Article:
SalemNews.com, Salem, MA

March 27, 2013

All roads led to woman's job at shelter

BY ETHAN FORMAN
STAFF WRITER

---- — DANVERS — For more than 20 years, Michele Chausse of Danvers has worked in communications for nonprofit agencies.

About three months ago, she became director of communications at the nation’s first women-only shelter, Rosie’s Place, in Boston. It’s a shelter where 20 women can live temporarily for three weeks at a time. It serves 150 lunches and 150 dinners a day, with volunteers providing the lion’s share of the services.

The job is a perfect fit for the mother of two Danvers High graduates, Eva and Charles Bramesco. During her career, Chausse has worked for nonprofits and human service agencies on the North Shore dealing with young women’s reproductive health, substance abuse and child protection issues. She most recently worked for Beverly-based Health Quarters for almost seven years before being laid off.

Why have you worked mostly for nonprofits?

I think I decided some time ago in my career, I was at a crossroads, and I had been working in bank marketing, and I was offered two jobs at one time, one was at an accounting firm and one was at a nonprofit, and I said: “I really think that I’ll be more gratified working for a nonprofit,” and I was fortunate to have the ability to do that, financially.

Did you start off in the workforce, have kids, then move back into the workforce?

I worked the entire time I had children. Because I’m in the public relations or communications arena, it’s seems like in the nonprofit world, it was more accommodating to me having children. My husband (Clinton Bramesco) works in television, and he would travel often and with very little notice, so I was able to work part time, work somewhat from home, but always continuing to stay in a challenging position and grow professionally. ... I would say a lot of the professional roads that I took in the different agencies that I worked have sort of led me to Rosie’s Place.

So, what led you to Rosie’s Place?

I was pursuing a number of different paths to finding a new job. One of them was looking online, and the Rosie’s Place job was listed on idealist.org (a website that specializes in nonprofit jobs). ... When you apply for jobs online, you almost always get an automatic response. ... I didn’t get an automatic response from Rosie’s Place, so I waited for a little bit, and I had a name luckily, and I called, and she said: “OK, well, email me again.” I still didn’t get a response. So I finally had to walk my résumé down. So, it’s funny. I might never be where I am now if I didn’t persist in saying, “I think I’m a great fit; you have got to get my stuff.”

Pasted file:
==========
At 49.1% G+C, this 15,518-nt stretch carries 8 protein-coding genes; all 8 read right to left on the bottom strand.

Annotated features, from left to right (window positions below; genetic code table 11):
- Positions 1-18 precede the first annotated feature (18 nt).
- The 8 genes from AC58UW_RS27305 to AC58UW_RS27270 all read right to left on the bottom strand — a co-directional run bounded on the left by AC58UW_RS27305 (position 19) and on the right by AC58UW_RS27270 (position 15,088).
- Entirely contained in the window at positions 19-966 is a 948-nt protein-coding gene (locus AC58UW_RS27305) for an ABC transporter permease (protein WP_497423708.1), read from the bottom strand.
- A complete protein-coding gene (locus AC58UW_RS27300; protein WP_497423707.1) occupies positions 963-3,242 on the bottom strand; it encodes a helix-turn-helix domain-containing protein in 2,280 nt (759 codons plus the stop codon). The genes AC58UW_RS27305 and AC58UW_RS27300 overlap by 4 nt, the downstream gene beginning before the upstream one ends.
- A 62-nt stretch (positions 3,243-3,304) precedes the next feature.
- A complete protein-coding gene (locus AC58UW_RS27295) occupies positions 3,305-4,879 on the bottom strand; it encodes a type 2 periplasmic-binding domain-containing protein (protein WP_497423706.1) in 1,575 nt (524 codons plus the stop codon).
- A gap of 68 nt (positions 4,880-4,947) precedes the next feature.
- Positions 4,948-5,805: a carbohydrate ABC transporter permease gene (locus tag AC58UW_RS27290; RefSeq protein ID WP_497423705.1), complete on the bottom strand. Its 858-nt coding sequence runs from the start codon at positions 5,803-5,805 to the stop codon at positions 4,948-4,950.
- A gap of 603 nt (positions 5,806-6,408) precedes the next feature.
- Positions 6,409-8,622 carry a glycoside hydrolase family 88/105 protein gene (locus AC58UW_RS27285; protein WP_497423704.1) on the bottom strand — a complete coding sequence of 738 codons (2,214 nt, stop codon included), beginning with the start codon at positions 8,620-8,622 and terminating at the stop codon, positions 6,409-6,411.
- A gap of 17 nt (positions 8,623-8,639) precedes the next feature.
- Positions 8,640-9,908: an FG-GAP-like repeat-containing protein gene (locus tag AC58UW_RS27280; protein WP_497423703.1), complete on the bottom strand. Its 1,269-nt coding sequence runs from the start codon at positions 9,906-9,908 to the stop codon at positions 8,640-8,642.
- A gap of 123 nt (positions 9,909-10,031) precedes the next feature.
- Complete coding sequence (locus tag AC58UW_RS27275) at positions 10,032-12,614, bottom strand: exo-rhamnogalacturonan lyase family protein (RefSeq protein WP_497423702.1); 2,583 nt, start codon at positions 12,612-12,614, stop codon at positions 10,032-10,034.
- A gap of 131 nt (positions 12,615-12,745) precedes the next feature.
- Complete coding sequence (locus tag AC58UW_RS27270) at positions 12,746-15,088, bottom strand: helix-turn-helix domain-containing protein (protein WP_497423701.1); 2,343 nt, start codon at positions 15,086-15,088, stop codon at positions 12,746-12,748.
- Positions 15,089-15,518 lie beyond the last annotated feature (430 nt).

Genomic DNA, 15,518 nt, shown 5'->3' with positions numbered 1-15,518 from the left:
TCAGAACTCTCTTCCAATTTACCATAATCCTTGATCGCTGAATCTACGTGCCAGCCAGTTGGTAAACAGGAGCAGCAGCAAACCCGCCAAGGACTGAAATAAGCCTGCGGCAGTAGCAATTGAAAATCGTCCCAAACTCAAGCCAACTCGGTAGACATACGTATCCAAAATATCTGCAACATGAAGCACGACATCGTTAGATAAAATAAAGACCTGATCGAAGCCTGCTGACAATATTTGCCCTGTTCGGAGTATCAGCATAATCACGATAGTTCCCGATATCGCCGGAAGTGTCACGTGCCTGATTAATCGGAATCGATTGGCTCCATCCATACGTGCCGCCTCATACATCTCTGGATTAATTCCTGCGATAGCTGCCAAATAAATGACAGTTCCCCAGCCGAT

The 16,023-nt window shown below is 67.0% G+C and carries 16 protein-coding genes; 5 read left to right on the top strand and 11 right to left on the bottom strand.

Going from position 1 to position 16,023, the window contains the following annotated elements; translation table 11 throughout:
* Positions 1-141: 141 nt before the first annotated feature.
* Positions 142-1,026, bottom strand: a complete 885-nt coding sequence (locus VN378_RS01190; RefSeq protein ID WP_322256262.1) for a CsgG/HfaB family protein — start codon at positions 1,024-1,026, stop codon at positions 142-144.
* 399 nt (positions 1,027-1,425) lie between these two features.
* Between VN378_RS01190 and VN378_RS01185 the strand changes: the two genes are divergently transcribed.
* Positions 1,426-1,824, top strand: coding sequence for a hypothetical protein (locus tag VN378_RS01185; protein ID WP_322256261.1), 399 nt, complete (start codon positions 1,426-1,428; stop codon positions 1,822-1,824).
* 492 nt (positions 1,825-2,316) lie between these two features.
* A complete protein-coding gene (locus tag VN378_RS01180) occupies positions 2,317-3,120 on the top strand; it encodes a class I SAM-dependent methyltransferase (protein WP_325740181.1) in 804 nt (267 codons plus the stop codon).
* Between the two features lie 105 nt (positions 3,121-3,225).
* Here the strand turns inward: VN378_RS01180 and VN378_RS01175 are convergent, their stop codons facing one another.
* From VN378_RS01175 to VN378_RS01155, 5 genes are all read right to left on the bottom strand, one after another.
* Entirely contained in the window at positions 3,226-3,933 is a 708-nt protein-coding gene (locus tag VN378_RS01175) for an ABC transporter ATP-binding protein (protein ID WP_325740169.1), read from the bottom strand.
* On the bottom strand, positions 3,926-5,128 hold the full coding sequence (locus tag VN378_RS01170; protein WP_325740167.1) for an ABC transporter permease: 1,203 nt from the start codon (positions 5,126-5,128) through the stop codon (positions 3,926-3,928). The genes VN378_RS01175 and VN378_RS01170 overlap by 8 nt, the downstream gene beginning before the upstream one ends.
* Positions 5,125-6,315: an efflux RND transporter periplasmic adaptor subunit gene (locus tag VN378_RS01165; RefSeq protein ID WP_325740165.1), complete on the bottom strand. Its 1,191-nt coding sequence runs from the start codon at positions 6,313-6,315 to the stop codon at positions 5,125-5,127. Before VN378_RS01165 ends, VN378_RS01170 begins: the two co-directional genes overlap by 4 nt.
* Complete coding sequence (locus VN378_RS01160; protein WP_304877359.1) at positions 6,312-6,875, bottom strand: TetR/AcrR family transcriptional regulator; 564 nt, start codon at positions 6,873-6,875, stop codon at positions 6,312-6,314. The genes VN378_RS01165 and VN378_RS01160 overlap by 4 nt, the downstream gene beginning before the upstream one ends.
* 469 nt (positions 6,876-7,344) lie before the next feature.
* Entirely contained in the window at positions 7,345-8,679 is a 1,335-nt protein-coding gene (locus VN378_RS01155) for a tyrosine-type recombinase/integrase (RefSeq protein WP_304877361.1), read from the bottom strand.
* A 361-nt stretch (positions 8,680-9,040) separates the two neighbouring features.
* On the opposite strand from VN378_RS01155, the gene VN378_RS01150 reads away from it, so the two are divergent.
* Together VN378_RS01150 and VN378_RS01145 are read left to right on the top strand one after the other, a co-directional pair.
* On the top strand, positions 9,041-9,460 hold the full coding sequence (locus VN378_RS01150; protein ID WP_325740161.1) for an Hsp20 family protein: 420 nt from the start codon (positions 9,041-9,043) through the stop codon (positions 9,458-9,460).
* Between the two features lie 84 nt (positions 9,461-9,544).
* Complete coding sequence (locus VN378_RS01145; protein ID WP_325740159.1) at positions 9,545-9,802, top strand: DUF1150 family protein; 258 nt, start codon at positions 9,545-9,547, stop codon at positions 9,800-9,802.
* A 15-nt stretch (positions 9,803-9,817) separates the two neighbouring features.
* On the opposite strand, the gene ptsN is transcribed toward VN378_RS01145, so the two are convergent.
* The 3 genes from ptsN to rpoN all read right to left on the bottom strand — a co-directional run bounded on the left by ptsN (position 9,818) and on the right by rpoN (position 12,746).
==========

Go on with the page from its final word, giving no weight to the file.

Tell me about Rosie’s Place?

It was founded, it will be 39 years ago this coming Easter. Founded by (the late) Kip Tiernan, who lots of people know, she was an activist and really a vocal spokeswoman for people who are poor and disenfranchised. She found that women had to dress as men to get into the Pine Street Inn to get some kind of overnight services, so she said we are going to have a place just for women. She found an abandoned supermarket in the South End, and bought it for a song, and that’s when it opened. ... Since then, it has grown from providing the basic needs of overnight shelter and meals to really helping women find solutions in their lives. It’s multidimensional, there’s an education center, we have advocates who meet women where they are at.

Why do women wind up at Rosie’s Place? Is it substance abuse? Is it poverty? Is it domestic issues?

All of the above. I think the majority of women have had histories of substance abuse or mental illness. ... There are women coming to find safe harbor, fleeing domestic violence. There are women who don’t have safety nets in their lives, who might have lost a job or had a divorce, and just don’t have that financial cushion. A lot of women who we see are not homeless, but they could use a trip to our food pantry or meal a day for themselves or their children they don’t have to pay for.

As communications director, what’s your mission moving forward?

What I’m trying to do is trying to tell more, but maybe slightly different, stories about Rosie’s Place. Maybe it’s well-known, but people have one notion about it. I think we are trying to tell stories of the women we serve.

Staff writer Ethan Forman can be reached at 978-338-2673, by email at eforman@salemnews.com or on Twitter at @DanverSalemNews.